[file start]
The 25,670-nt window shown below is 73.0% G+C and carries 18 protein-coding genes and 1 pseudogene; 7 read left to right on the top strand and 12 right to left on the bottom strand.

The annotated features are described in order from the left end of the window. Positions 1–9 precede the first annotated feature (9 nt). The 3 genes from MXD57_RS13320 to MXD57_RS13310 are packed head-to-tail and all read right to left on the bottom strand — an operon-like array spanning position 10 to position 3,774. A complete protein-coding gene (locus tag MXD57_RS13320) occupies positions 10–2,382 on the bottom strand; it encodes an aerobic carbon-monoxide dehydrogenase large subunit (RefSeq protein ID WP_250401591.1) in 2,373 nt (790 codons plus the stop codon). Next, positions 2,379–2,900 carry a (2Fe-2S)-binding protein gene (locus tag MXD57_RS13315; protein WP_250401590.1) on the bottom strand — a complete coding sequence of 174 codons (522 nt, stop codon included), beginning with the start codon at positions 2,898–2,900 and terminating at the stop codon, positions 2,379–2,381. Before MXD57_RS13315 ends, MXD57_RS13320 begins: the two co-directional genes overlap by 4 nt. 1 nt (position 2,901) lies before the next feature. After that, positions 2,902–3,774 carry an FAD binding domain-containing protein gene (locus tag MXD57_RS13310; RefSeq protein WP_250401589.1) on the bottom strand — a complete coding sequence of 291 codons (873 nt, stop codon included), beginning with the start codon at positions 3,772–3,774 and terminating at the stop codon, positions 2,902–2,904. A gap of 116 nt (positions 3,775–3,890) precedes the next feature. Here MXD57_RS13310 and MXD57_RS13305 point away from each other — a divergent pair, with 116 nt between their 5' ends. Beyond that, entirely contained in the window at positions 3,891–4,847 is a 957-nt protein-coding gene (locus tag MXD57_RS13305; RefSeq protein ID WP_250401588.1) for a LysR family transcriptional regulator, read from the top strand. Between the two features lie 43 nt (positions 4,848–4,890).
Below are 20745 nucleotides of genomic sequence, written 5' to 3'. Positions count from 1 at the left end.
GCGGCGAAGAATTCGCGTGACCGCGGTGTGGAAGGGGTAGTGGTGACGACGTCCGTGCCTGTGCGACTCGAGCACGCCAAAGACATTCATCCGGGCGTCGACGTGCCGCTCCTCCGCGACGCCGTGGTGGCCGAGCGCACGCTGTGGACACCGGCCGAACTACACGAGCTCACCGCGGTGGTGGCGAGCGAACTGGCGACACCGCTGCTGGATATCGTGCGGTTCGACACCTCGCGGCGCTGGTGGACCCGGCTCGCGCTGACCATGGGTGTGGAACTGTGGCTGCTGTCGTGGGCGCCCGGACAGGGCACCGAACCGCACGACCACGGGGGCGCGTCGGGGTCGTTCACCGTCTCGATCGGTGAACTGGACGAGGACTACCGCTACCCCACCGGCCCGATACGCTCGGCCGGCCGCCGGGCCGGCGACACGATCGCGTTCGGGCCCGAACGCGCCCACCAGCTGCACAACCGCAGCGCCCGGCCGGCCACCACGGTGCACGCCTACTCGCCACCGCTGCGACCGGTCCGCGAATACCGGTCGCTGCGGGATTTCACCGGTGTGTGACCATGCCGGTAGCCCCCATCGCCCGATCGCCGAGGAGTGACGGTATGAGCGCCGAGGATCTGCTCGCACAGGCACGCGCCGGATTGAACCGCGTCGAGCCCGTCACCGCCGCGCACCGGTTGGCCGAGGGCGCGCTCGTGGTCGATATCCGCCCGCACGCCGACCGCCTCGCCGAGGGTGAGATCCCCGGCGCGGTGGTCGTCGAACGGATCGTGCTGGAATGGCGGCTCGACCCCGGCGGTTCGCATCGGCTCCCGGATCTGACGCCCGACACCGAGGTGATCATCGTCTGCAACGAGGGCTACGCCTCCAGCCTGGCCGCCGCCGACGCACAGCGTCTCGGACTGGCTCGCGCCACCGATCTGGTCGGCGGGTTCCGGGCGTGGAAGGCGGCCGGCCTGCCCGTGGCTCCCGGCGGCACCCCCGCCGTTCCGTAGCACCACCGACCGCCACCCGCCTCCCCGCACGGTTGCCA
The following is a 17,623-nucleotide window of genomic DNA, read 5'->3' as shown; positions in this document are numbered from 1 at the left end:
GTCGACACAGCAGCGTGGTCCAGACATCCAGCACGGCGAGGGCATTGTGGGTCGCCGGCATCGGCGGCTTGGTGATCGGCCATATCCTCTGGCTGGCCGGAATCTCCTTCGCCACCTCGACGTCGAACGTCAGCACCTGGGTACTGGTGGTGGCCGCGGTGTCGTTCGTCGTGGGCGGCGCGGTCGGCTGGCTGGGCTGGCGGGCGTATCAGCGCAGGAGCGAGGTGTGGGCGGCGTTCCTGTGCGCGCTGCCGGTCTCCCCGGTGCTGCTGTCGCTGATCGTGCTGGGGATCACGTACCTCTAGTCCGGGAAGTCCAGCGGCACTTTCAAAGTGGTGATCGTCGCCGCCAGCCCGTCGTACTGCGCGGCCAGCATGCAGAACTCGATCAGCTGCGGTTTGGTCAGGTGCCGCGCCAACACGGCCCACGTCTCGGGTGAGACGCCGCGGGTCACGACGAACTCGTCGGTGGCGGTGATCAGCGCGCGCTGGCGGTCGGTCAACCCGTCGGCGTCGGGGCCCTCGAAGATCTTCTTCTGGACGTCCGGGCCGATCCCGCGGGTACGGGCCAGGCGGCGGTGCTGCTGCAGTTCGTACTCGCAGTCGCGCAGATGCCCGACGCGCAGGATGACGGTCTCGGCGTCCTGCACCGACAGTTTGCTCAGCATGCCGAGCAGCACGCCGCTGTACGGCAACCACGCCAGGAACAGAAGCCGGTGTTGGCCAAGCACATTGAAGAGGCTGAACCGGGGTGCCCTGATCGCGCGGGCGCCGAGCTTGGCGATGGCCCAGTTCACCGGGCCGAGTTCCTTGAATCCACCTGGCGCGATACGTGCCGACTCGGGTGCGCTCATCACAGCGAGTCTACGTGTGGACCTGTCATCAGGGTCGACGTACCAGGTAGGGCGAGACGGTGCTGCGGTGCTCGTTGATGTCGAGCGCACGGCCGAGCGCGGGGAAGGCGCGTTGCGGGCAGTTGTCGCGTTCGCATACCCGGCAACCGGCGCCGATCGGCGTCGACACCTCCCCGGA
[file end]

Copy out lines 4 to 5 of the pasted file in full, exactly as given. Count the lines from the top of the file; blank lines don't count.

GCGGCGAAGAATTCGCGTGACCGCGGTGTGGAAGGGGTAGTGGTGACGACGTCCGTGCCTGTGCGACTCGAGCACGCCAAAGACATTCATCCGGGCGTCGACGTGCCGCTCCTCCGCGACGCCGTGGTGGCCGAGCGCACGCTGTGGACACCGGCCGAACTACACGAGCTCACCGCGGTGGTGGCGAGCGAACTGGCGACACCGCTGCTGGATATCGTGCGGTTCGACACCTCGCGGCGCTGGTGGACCCGGCTCGCGCTGACCATGGGTGTGGAACTGTGGCTGCTGTCGTGGGCGCCCGGACAGGGCACCGAACCGCACGACCACGGGGGCGCGTCGGGGTCGTTCACCGTCTCGATCGGTGAACTGGACGAGGACTACCGCTACCCCACCGGCCCGATACGCTCGGCCGGCCGCCGGGCCGGCGACACGATCGCGTTCGGGCCCGAACGCGCCCACCAGCTGCACAACCGCAGCGCCCGGCCGGCCACCACGGTGCACGCCTACTCGCCACCGCTGCGACCGGTCCGCGAATACCGGTCGCTGCGGGATTTCACCGGTGTGTGACCATGCCGGTAGCCCCCATCGCCCGATCGCCGAGGAGTGACGGTATGAGCGCCGAGGATCTGCTCGCACAGGCACGCGCCGGATTGAACCGCGTCGAGCCCGTCACCGCCGCGCACCGGTTGGCCGAGGGCGCGCTCGTGGTCGATATCCGCCCGCACGCCGACCGCCTCGCCGAGGGTGAGATCCCCGGCGCGGTGGTCGTCGAACGGATCGTGCTGGAATGGCGGCTCGACCCCGGCGGTTCGCATCGGCTCCCGGATCTGACGCCCGACACCGAGGTGATCATCGTCTGCAACGAGGGCTACGCCTCCAGCCTGGCCGCCGCCGACGCACAGCGTCTCGGACTGGCTCGCGCCACCGATCTGGTCGGCGGGTTCCGGGCGTGGAAGGCGGCCGGCCTGCCCGTGGCTCCCGGCGGCACCCCCGCCGTTCCGTAGCACCACCGACCGCCACCCGCCTCCCCGCACGGTTGCCA
The following is a 17,623-nucleotide window of genomic DNA, read 5'->3' as shown; positions in this document are numbered from 1 at the left end: